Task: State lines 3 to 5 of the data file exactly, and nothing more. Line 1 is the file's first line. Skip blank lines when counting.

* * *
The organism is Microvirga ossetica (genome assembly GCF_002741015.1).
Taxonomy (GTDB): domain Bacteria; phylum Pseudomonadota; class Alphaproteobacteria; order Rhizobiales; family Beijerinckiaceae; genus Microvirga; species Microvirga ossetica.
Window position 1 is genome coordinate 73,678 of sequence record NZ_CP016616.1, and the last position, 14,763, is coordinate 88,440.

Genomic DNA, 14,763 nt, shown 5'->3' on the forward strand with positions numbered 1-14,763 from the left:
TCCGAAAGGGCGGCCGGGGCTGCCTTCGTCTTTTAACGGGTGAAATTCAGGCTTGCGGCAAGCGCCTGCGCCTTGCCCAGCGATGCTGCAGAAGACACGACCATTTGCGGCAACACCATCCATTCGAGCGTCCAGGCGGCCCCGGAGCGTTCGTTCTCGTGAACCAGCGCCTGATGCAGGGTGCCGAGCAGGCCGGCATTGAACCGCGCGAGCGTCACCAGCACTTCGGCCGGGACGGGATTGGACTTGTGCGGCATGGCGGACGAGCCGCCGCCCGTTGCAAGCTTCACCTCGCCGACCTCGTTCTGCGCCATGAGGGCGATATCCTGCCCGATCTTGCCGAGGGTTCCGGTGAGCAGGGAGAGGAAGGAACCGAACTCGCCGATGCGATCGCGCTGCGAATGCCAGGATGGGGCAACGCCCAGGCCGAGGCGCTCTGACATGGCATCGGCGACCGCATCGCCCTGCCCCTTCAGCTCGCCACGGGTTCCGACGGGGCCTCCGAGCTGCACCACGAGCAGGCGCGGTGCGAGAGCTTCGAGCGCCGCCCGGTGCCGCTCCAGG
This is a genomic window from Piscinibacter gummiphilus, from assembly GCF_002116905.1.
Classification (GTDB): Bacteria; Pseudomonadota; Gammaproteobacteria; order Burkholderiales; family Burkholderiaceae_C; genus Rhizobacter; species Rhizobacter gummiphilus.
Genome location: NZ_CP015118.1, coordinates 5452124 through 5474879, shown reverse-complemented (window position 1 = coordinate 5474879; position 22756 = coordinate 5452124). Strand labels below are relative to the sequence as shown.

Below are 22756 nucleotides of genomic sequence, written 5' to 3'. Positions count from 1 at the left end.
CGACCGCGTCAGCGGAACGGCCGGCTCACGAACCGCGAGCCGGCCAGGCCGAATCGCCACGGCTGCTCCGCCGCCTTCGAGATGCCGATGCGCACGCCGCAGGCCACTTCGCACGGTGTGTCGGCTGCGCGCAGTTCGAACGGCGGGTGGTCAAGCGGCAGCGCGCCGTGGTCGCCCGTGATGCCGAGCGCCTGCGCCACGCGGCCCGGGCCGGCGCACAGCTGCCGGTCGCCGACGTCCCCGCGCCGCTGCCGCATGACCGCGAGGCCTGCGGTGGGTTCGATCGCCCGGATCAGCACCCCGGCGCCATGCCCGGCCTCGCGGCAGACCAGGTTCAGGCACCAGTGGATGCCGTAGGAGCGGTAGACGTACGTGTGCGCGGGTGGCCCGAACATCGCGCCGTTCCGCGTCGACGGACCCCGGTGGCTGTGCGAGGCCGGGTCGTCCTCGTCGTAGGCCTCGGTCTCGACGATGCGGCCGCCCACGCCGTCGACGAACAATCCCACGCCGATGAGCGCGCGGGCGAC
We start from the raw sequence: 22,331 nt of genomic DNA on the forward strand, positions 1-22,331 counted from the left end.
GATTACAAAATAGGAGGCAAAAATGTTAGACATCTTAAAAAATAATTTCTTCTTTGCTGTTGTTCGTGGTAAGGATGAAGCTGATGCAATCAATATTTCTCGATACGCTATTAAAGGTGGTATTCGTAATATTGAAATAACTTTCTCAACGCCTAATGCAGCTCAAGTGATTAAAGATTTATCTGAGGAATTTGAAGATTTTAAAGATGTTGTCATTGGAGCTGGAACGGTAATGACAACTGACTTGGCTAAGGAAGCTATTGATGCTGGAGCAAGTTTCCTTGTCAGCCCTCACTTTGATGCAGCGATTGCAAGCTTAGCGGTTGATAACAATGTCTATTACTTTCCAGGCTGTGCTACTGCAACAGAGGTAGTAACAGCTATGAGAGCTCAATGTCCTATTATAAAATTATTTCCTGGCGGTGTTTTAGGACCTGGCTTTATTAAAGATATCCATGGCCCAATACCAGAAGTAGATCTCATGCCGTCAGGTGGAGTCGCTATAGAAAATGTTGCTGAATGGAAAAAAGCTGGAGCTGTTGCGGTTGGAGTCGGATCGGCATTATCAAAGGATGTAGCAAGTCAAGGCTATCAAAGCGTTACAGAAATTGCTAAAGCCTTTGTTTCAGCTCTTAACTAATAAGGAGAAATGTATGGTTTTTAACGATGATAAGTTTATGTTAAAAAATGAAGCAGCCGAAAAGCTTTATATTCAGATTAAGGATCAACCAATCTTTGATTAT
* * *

Window position 1 is genome coordinate 73,678 of sequence record NZ_CP016616.1, and the last position, 14,763, is coordinate 88,440.

Genomic DNA, 14,763 nt, shown 5'->3' on the forward strand with positions numbered 1-14,763 from the left:
TCCGAAAGGGCGGCCGGGGCTGCCTTCGTCTTTTAACGGGTGAAATTCAGGCTTGCGGCAAGCGCCTGCGCCTTGCCCAGCGATGCTGCAGAAGACACGACCATTTGCGGCAACACCATCCATTCGAGCGTCCAGGCGGCCCCGGAGCGTTCGTTCTCGTGAACCAGCGCCTGATGCAGGGTGCCGAGCAGGCCGGCATTGAACCGCGCGAGCGTCACCAGCACTTCGGCCGGGACGGGATTGGACTTGTGCGGCATGGCGGACGAGCCGCCGCCCGTTGCAAGCTTCACCTCGCCGACCTCGTTCTGCGCCATGAGGGCGATATCCTGCCCGATCTTGCCGAGGGTTCCGGTGAGCAGGGAGAGGAAGGAACCGAACTCGCCGATGCGATCGCGCTGCGAATGCCAGGATGGGGCAACGCCCAGGCCGAGGCGCTCTGACATGGCATCGGCGACCGCATCGCCCTGCCCCTTCAGCTCGCCACGGGTTCCGACGGGGCCTCCGAGCTGCACCACGAGCAGGCGCGGTGCGAGAGCTTCGAGCGCCGCCCGGTGCCGCTCCAGG